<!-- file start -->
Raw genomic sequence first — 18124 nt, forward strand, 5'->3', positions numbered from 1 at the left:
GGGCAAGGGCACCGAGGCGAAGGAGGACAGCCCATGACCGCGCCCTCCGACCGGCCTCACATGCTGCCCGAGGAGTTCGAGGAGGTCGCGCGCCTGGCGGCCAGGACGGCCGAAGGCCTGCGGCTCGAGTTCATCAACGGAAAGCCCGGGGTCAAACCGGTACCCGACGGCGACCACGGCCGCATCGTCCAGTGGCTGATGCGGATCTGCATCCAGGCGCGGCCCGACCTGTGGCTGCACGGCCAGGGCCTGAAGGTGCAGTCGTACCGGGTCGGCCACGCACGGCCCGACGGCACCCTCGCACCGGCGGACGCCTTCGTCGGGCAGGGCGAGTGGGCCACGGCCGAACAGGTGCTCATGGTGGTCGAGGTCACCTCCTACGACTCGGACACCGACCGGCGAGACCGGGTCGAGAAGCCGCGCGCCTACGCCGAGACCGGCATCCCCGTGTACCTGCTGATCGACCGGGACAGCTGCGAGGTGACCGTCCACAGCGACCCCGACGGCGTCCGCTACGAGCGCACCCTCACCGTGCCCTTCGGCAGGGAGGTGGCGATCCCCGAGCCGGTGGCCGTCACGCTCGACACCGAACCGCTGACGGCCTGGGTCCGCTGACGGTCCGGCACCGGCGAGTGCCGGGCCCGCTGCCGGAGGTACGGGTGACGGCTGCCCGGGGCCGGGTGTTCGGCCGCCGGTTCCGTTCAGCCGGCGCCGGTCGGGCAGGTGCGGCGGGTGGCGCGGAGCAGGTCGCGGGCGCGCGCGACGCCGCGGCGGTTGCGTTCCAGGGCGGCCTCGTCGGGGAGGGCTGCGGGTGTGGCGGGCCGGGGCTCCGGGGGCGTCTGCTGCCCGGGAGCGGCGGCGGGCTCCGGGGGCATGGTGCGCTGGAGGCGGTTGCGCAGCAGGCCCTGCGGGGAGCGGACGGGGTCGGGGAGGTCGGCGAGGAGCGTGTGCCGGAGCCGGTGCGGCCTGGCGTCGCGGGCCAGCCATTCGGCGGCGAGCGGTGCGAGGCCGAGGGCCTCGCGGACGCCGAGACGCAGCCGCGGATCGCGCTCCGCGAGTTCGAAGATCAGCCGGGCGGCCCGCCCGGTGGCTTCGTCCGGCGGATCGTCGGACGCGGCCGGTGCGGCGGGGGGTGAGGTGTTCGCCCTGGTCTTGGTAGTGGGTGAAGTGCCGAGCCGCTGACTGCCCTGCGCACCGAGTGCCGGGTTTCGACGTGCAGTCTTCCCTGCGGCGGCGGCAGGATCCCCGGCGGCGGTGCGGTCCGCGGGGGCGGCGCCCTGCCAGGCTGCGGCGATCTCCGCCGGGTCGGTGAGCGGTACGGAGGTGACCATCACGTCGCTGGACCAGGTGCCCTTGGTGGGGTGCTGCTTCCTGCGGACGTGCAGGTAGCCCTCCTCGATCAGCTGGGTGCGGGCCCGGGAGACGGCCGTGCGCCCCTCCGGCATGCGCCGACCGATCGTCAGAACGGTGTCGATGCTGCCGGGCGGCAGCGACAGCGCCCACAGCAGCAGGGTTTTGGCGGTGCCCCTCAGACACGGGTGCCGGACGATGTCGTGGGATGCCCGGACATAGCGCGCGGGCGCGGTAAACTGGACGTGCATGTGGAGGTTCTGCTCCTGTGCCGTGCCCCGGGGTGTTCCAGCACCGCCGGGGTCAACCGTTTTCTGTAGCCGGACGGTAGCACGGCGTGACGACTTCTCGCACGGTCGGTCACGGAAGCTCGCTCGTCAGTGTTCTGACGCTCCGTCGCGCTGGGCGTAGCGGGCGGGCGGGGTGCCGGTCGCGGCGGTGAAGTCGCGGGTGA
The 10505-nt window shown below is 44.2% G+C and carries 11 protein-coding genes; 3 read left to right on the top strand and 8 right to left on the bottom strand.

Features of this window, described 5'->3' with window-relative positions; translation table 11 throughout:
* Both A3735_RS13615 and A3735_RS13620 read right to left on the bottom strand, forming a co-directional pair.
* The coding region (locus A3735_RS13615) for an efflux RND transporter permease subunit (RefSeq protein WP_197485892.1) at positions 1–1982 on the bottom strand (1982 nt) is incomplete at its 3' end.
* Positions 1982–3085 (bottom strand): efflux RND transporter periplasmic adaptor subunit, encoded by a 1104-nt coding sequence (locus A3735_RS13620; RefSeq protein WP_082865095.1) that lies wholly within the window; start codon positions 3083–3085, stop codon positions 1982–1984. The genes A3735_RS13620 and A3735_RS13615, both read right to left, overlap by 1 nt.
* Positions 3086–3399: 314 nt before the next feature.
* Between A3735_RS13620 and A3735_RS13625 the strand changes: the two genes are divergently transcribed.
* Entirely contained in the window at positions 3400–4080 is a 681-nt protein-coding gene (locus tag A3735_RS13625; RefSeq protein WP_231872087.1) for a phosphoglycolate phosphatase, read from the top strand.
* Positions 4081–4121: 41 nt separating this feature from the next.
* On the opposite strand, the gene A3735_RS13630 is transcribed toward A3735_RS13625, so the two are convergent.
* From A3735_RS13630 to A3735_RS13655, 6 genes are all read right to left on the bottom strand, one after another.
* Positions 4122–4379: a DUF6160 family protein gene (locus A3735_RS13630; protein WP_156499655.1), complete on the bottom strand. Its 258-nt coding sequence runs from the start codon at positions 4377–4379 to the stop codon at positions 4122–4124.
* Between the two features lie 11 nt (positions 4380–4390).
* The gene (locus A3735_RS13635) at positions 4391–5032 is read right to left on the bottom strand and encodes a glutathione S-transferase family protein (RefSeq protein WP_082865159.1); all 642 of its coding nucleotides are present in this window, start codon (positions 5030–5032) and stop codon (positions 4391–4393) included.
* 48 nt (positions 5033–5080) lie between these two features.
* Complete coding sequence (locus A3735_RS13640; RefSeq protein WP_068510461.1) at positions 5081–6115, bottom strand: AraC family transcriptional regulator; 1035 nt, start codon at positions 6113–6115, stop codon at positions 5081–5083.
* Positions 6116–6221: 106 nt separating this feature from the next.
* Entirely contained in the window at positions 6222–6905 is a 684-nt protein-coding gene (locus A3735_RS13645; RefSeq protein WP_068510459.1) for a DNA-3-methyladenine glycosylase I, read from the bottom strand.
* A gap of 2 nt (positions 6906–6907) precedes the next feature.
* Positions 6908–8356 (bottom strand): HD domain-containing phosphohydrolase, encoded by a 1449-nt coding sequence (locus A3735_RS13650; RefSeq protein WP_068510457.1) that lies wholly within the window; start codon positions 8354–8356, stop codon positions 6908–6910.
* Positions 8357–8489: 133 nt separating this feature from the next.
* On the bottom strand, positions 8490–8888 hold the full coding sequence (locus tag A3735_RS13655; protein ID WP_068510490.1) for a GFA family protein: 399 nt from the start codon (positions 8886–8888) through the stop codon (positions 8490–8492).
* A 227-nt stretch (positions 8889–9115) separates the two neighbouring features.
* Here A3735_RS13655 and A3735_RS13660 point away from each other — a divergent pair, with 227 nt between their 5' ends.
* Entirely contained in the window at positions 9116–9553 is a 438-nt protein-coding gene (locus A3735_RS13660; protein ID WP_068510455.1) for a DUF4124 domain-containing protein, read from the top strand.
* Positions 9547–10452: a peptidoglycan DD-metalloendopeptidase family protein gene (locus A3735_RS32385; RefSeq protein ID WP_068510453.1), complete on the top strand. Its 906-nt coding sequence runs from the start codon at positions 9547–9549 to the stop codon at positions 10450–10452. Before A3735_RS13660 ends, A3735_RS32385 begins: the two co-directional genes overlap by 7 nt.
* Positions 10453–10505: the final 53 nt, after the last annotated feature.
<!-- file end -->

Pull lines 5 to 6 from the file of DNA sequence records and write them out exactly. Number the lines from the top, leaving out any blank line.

* Both A3735_RS13615 and A3735_RS13620 read right to left on the bottom strand, forming a co-directional pair.
* The coding region (locus A3735_RS13615) for an efflux RND transporter permease subunit (RefSeq protein WP_197485892.1) at positions 1–1982 on the bottom strand (1982 nt) is incomplete at its 3' end.